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Impacts of hemispheric solar geoengineering on tropical cyclone frequency

Jones, A. C., Haywood, J. M., Dunstone, N., Emanuel, K., Hawcroft, M. K., Hodges, K. I. and Jones, A. (2017) Impacts of hemispheric solar geoengineering on tropical cyclone frequency. Nature Communications, 8 (1). 1382. ISSN 2041-1723

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To link to this item DOI: 10.1038/s41467-017-01606-0

Abstract/Summary

Solar geoengineering refers to a range of proposed methods for counteracting global warming by artificially reducing sunlight at Earth’s surface. The most widely known SG proposal is stratospheric aerosol injection (SAI) which has impacts analogous to those from volcanic eruptions. Observations following major volcanic eruptions indicate that aerosol enhancements confined to a single hemisphere effectively modulate North Atlantic tropical cyclone (TC) activity in the following years. Here we investigate the effects of both single-hemisphere and global SAI scenarios on North Atlantic TC activity using the HadGEM2-ES general circulation model and various TC identification methods. We show that a robust result from all of the methods is that SAI applied to the southern hemisphere would enhance TC frequency relative to a global SAI application, and vice versa for SAI in the northern hemisphere. Our results reemphasize the perils of regional geoengineering and should motivate policymakers to regulate large-scale unilateral geoengineering deployments.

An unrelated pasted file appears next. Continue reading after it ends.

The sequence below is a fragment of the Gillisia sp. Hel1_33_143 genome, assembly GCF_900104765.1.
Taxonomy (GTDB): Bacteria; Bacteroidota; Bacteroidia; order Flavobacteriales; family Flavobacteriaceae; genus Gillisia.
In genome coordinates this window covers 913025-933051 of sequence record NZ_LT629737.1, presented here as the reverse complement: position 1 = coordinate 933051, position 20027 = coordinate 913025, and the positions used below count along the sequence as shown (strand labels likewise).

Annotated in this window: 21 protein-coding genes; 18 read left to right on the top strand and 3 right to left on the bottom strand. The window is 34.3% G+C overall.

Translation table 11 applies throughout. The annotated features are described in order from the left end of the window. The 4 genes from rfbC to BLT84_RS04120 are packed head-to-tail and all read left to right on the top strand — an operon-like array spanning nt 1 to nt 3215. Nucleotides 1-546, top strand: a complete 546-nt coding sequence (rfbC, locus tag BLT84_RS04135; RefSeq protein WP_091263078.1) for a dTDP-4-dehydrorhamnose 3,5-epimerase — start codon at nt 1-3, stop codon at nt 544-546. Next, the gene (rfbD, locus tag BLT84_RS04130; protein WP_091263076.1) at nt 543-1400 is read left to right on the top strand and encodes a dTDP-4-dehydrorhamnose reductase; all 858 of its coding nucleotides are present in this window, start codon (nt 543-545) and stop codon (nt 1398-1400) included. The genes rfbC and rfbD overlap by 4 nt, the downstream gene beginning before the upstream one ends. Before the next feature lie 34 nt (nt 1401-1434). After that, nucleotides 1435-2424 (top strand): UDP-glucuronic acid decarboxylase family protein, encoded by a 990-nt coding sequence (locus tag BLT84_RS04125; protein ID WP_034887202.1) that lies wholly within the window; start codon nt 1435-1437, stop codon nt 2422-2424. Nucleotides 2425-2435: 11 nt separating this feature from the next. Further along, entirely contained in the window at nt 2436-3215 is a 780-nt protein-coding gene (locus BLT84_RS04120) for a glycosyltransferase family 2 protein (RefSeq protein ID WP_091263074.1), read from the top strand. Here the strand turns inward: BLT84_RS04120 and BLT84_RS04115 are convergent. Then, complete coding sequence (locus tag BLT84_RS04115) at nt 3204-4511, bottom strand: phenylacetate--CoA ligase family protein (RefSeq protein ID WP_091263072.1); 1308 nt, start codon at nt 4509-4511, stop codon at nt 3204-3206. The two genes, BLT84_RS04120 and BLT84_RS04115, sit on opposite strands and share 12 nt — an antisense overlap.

Item Type:Article
Refereed:Yes
Divisions:Faculty of Science > School of Mathematical, Physical and Computational Sciences > Department of Meteorology
ID Code:72899
Publisher:Nature Publishing Group

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